The Man Who Saved the Porsche 911 From Oblivion Has Died
It’s kind of difficult to imagine if you aren’t old enough to remember, but there was a period in the 1980s when the Porsche 911 was almost removed from the automotive landscape. In 1979, Porsche had made plans to replace the 911 with the new 928. The working logic was that the 911 was too quirky, impractical, and a bit of a handful. Porsche executives figured it just made good sense to swap it with something that had a broader appeal, especially as the company’s finances weren’t looking particularly robust at the time.
However, in 1981, Porsche AG found itself with a new chief executive — a German-born American named Peter Schutz. And he was having absolutely none of that nonsense.
“The decision to keep the 911 in the product line occurred one afternoon in the office of Dr. Helmuth Bott, the Porsche operating board member responsible for all engineering and development,” Schutz said in Tony Corlett’s Porsche 911 3.2 Carrera: The Last of the Evolution.
“I noticed a chart on the wall of Professor Bott’s office. It depicted the ongoing development schedules for the three primary Porsche product lines: 944, 928 and 911. Two of them stretched far into the future, but the 911 program stopped at the end of 1981. I remember rising from my chair, walking over to the chart, taking a black marker pen, and extending the 911 program bar clean off the chart. I am sure I heard a silent cheer from Professor Bott, and I knew I had done the right thing. The Porsche 911, the company icon, had been saved, and I believe the company was saved with it.”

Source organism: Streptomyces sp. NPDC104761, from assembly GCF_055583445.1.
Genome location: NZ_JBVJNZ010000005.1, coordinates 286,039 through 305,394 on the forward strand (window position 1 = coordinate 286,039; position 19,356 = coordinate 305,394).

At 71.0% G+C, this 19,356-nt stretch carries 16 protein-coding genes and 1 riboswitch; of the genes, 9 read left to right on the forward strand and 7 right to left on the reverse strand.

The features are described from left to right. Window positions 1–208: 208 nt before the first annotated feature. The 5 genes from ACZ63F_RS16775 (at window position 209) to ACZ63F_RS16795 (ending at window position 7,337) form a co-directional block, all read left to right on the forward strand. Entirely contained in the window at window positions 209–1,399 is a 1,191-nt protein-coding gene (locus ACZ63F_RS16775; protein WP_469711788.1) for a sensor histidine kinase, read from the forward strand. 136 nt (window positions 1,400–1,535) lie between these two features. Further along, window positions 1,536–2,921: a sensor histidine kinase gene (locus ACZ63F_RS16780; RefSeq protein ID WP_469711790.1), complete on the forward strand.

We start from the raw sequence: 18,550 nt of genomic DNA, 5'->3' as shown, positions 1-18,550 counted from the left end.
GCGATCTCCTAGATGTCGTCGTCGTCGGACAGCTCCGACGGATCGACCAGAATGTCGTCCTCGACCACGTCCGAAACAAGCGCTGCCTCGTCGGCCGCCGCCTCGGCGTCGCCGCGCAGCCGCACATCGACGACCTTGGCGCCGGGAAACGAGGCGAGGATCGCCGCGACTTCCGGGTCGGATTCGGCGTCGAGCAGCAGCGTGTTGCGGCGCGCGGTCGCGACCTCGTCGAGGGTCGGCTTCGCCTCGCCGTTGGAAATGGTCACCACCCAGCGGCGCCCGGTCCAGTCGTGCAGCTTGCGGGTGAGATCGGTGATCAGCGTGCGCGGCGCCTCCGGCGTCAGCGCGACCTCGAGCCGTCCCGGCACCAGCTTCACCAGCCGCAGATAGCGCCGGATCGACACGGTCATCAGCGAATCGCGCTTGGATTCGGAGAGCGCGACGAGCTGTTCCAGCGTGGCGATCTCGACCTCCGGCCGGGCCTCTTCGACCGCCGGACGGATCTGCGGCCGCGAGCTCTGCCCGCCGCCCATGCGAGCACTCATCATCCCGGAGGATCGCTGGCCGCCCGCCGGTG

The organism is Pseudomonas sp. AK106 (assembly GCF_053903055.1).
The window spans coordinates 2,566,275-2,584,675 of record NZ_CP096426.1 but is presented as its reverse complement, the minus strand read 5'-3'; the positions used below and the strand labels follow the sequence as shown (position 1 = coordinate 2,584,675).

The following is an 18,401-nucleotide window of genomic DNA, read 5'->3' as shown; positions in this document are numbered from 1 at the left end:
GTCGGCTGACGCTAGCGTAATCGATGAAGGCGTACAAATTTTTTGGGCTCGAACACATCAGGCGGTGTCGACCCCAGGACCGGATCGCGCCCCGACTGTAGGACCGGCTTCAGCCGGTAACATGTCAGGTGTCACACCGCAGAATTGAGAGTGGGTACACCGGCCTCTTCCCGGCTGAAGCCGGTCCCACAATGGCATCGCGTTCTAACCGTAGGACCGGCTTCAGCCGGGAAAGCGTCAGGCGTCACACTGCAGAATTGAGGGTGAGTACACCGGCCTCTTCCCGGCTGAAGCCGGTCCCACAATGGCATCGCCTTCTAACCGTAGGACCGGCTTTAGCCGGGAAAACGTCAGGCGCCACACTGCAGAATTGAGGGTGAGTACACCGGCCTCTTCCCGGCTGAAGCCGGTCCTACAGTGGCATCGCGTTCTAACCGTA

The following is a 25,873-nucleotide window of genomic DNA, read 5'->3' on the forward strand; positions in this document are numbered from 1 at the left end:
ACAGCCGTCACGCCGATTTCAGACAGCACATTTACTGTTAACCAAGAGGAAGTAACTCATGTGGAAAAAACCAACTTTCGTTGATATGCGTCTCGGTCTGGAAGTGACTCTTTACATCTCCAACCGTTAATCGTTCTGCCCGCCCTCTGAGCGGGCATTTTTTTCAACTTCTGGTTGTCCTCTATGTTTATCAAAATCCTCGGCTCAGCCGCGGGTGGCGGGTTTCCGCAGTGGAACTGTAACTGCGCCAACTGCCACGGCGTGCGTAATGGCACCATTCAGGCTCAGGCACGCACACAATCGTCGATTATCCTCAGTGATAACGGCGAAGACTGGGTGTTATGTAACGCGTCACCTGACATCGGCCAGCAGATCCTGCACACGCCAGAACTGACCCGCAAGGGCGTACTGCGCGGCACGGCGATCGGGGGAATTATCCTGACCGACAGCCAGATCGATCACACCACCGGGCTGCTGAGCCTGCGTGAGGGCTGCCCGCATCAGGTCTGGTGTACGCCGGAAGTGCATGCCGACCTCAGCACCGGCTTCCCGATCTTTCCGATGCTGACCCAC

Other accounts of that meeting are far more confrontational, but the point is that the decision to keep the 911 essentially came down to one man’s gut reaction. Schutz said he was keenly aware that employee morale was exceptionally low in the early 80s and attributed it to the impending death of the 911.
Porsche brass also intended to field the 928 in 1981’s 24 Hours of Le Mans, a race they knew they couldn’t win with the car they had. Schutz stipulated that they needn’t bother if they didn’t plan on winning. As a result, the modified 928s were scrapped and the company retrofitted three 936s that were sitting in the corporate museum. Porsche won that year.
The rest of Peter’s tenure as CEO revolved around improving the 911, solving Porsche quality control issues, and developing the legendary 959. The company’s worldwide sales grew from around 28,000 units in 1980 to 53,000 units in 1986. A drop in sales the following year resulted in Schutz being replaced by Heinz Branitzki in 1987. But that doesn’t matter; CEO’s aren’t made to last. The second a company hits a slump, it’s suddenly in the market for new blood — someone to save the company. And saving Porsche is exactly what Schutz did.
German automotive website GTSpirit reported that Peter Schutz passed away over the weekend at the ripe old age of 87. We can’t imagine what Porsche would look like today without him.
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The 911 does have quite an uncertain future these days as well, because it represents an anomaly in Porsche's lineup. Porsche is an SUV manufacturer now, and the 911 is not an SUV, so it's logical that it's only a matter of time before it's axed.
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